By Nur Aimidiyana Zuher
KUALA LUMPUR: More people are now resorting to alternative therapy to improve their health but it is questionable whether or not they know exactly what they are ingesting in the form of herbal products or supplements.
Since it is not easy to verify the authenticity of a product’s so-called all-natural ingredients, it puts them at considerable risk to consumers’ health.
Also available in the market are supplements classified as “sunnah foods”, which are associated with foods that Prophet Muhammad himself used to partake of.
Senior lecturer at Universiti Teknologi Mara’s Department of Nutrition and Dietetics at its campus in Puncak Alam, Selangor, Dr Norazmir Md Nor said health products should be taken in the prescribed dosages as “too much of a good thing” could do more harm than good to the body.
“There’s nothing wrong in giving supplements a try in order to treat a disease or maintain one’s health as long as the products are backed by the latest scientific research, Al-Quran and As-Sunnah,” he told Bernama.
STUDY LABEL CAREFULLY
He also urged consumers to be doubly sure that the supplements that they were taking contained the ingredients mentioned on their labels.
“What’s inside the supplement pill or capsule may not always match what the label promises. Some products are known to contain steroids or other prohibited substances which may, initially, seem to bring quick relief or cure a certain disease.
“If, for example, a person suffering from diabetes takes a certain supplement and it succeeds in bringing his blood sugar down, he may think that the product is working for him. But little does he know of its long-term effects on his kidneys. No doubt, initially he is able to control his diabetes but, most unexpectedly, his kidneys will fail to function properly in the end,” he said.
Norazmir said in order to ascertain the safety of a particular supplement and its ingredients, consumers should find out if it has been registered with the Ministry of Health by looking for the registration number on its packaging.
All herbal products, traditional medicines and health supplements have to be registered with the National Pharmaceutical Control Bureau before they are allowed to be sold to the public.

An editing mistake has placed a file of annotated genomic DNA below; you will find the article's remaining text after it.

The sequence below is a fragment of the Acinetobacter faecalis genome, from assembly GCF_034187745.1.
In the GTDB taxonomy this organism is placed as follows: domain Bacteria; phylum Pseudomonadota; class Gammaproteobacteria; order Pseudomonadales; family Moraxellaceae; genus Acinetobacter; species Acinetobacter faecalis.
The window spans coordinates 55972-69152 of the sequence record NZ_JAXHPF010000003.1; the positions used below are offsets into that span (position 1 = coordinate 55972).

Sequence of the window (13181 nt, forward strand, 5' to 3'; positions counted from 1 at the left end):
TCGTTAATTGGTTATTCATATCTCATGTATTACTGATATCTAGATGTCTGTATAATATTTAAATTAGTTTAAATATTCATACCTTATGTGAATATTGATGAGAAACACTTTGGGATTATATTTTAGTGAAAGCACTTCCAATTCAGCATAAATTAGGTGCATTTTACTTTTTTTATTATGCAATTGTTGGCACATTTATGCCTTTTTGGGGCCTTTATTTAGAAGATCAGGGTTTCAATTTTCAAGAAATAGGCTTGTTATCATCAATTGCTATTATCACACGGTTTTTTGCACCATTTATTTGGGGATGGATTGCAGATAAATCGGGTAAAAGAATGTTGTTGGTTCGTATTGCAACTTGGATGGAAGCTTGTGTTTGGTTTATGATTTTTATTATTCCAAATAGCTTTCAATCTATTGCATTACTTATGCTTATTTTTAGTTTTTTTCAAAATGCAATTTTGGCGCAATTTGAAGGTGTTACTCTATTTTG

Before these products are issued the Good Laboratory Practice (GLP) certificate by the bureau, they have to go through a stringent screening process to ensure the quality and safety of their ingredients, as well as their manufacturing processes.
Health foods and beverages, on the other hand, are governed by the Food Act 1983 and Food Regulations 1985, while their safety is validated by the Good Manufacturing Practice (GMP) or Hazard Analysis and Critical Control Point (HACCP) certificates awarded to their producers.
These days, health-conscious consumers are turning to products derived from natural sources to improve their physical well-being, instead of depending on medicines that contain processed chemical substances.
Norazmir said an individual’s faith in a product’s efficacy would depend on whether it had a beneficial effect on his or her health condition after having consumed it for a reasonable period of time.
He also said that before a health product was marketed to the public, extensive scientific research should be carried out on all its ingredients to ensure that they were absolutely safe for consumption.
On the easy availability of health products and supplements via online sites, Norazmir said it was worrying how some of the sellers trumpet the benefits of their products and even manage to influence Internet users with testimonials from “satisfied customers”.
“The so-called testimonials are highlighted in social media sites like Facebook, as well as on forums and blogs and WhatsApp to lure customers. And, health product companies make use of artistes, sportsmen and influential people to promote sales.
“Some even offer huge discounts for their products or offer attractive prizes like holiday packages or cars to their agents who are able to increase their sales,” he said.
Pointing out that the online market was far bigger than the conventional market, Norazmir cautioned against buying unregistered health products from online traders.
“In the first place, we are not sure if there’s any truth to the claims that they make because there is no evidence to substantiate the so-called benefits. Furthermore, if the buyer were to face some health problems (after taking a product purchased online), he or she will find it difficult to consult the seller or to return the goods,” he said.
Meanwhile, Muslim Consumers Association of Malaysia Chief Activist Datuk Nadzim Johan said a major weakness among many consumers was their gullibility and their failure to carefully study the ingredients of health products before buying them.
Urging consumers not to be influenced by what they read in social media, he said they should be wary of health products peddled by online websites.
“Before buying a product, study its ingredients carefully and check if it (product) has been certified safe by the Ministry of Health. The authorities do carry out checks now and then but it’s up to consumers to exercise their wisdom before buying a certain product,” he said, adding that consumers should not be deceived by the low prices and glowing testimonials posted by online sellers.